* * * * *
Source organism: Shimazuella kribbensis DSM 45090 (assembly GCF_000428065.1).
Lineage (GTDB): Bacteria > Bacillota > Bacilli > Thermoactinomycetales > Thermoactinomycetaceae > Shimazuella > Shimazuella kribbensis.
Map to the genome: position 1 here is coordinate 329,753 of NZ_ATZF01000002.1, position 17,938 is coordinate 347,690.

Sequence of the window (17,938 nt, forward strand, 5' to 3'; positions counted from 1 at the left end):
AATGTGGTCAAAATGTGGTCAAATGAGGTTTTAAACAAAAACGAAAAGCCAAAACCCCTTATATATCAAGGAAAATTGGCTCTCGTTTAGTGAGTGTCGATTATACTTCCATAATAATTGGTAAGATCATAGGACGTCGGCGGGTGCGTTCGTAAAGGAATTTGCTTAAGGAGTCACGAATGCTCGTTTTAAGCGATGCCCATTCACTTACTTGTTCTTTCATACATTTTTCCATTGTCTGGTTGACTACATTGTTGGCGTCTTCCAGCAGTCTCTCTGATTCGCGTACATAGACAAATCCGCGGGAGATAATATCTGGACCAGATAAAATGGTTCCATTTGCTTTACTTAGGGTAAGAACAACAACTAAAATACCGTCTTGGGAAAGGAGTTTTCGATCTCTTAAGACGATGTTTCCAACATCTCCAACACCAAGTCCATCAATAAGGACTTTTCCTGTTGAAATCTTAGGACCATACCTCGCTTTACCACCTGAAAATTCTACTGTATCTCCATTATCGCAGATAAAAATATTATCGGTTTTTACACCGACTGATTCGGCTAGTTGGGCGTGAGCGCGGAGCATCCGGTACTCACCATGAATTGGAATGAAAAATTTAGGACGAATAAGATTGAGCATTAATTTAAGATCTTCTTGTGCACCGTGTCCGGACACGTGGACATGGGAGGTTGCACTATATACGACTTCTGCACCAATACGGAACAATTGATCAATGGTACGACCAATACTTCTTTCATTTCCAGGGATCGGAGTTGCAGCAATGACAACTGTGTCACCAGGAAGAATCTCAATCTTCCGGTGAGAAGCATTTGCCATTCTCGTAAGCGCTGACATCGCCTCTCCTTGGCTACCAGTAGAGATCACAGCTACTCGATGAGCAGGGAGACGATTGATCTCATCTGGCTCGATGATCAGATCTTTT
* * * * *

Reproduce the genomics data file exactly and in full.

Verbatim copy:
Source organism: Shimazuella kribbensis DSM 45090 (assembly GCF_000428065.1).
Lineage (GTDB): Bacteria > Bacillota > Bacilli > Thermoactinomycetales > Thermoactinomycetaceae > Shimazuella > Shimazuella kribbensis.
Map to the genome: position 1 here is coordinate 329,753 of NZ_ATZF01000002.1, position 17,938 is coordinate 347,690.

Sequence of the window (17,938 nt, forward strand, 5' to 3'; positions counted from 1 at the left end):
AATGTGGTCAAAATGTGGTCAAATGAGGTTTTAAACAAAAACGAAAAGCCAAAACCCCTTATATATCAAGGAAAATTGGCTCTCGTTTAGTGAGTGTCGATTATACTTCCATAATAATTGGTAAGATCATAGGACGTCGGCGGGTGCGTTCGTAAAGGAATTTGCTTAAGGAGTCACGAATGCTCGTTTTAAGCGATGCCCATTCACTTACTTGTTCTTTCATACATTTTTCCATTGTCTGGTTGACTACATTGTTGGCGTCTTCCAGCAGTCTCTCTGATTCGCGTACATAGACAAATCCGCGGGAGATAATATCTGGACCAGATAAAATGGTTCCATTTGCTTTACTTAGGGTAAGAACAACAACTAAAATACCGTCTTGGGAAAGGAGTTTTCGATCTCTTAAGACGATGTTTCCAACATCTCCAACACCAAGTCCATCAATAAGGACTTTTCCTGTTGAAATCTTAGGACCATACCTCGCTTTACCACCTGAAAATTCTACTGTATCTCCATTATCGCAGATAAAAATATTATCGGTTTTTACACCGACTGATTCGGCTAGTTGGGCGTGAGCGCGGAGCATCCGGTACTCACCATGAATTGGAATGAAAAATTTAGGACGAATAAGATTGAGCATTAATTTAAGATCTTCTTGTGCACCGTGTCCGGACACGTGGACATGGGAGGTTGCACTATATACGACTTCTGCACCAATACGGAACAATTGATCAATGGTACGACCAATACTTCTTTCATTTCCAGGGATCGGAGTTGCAGCAATGACAACTGTGTCACCAGGAAGAATCTCAATCTTCCGGTGAGAAGCATTTGCCATTCTCGTAAGCGCTGACATCGCCTCTCCTTGGCTACCAGTAGAGATCACAGCTACTCGATGAGCAGGGAGACGATTGATCTCATCTGGCTCGATGATCAGATCTTTT